Rules that require financial institutions to gather and report information about credit applications from minority and women-owned businesses “will be done with great care and consideration,” keeping in mind “sensitivities” expressed by some in small business, the director of the federal consumer financial protection agency said Wednesday.
In opening remarks to the Consumer Financial Protection Bureau’s (CFPB) symposium on Section 1071 of the 2010 Dodd-Frank Wall Street Reform and Consumer Protection Act (Dodd-Frank), bureau Director Kathleen Kraninger acknowledged that the section would increase public data about small business lending.
“Congress wanted the bureau, and the public generally to better understand the landscape for all small businesses, and specifically those owned and operated by women and minorities,” she said. “And the law specifically directs the bureau to develop a rule for the collection, reporting, and publication of certain data.”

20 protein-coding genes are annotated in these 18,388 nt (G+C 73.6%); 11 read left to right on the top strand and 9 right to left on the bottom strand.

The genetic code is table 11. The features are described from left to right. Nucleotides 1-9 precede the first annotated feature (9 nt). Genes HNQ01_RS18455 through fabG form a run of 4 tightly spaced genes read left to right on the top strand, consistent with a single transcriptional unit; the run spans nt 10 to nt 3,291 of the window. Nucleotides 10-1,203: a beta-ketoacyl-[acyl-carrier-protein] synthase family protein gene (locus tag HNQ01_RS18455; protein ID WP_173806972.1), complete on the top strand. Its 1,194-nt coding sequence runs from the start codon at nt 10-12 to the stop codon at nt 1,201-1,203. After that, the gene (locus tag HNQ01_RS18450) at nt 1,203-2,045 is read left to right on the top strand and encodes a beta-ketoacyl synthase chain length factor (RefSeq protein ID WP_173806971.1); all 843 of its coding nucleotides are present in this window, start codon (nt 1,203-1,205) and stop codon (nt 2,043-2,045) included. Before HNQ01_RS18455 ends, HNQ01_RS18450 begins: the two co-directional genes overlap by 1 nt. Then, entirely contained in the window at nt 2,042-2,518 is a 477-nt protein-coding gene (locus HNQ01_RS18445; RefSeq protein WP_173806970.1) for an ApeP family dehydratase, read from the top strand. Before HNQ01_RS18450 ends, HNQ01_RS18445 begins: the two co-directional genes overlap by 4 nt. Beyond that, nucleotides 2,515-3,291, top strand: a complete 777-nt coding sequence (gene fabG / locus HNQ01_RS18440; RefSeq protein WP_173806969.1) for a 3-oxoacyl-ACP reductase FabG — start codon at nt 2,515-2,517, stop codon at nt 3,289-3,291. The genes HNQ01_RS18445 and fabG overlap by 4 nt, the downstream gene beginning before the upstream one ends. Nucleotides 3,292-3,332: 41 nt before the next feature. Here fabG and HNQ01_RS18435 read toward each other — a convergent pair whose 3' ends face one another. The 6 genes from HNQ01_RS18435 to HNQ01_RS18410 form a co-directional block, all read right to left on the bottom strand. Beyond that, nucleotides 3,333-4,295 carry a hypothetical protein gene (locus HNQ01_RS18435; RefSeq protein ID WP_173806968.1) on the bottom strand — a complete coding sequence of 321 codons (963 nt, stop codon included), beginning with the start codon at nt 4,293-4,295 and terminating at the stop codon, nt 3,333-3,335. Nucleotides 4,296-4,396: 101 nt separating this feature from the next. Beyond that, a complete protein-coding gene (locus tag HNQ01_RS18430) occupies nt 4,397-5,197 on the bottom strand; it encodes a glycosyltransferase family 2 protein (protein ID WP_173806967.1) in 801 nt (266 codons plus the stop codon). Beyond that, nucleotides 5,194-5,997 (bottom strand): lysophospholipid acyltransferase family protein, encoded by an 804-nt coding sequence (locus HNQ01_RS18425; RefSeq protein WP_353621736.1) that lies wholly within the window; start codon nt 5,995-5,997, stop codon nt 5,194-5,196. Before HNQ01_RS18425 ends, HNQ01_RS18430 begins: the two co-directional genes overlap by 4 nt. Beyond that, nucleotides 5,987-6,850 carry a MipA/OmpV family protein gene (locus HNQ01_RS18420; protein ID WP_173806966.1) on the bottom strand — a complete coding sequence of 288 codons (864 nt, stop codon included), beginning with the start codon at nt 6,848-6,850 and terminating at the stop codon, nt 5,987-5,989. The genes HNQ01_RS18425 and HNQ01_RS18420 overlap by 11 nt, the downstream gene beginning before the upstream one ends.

She told the audience at the event – made up of small business representatives and others – that “we know the data collection rule is something that has been on a lot of your minds for some time now.”
Kraninger said feedback from “various stakeholders” has informed the bureau that “there is concern with the burden to small entities, possible curtailment of credit, and privacy considerations, as well as a general desire for consistency with current business practices.”
She said the agency understands the “sensitivities” and that the bureau knows “that a rule needs to be done with great care and consideration in order that the rule not impede the ability of small businesses – including minority and women owned small businesses – to access the credit they need.”
She said the symposium was an opportunity for the bureau to gather input as it develops its implementing regulations.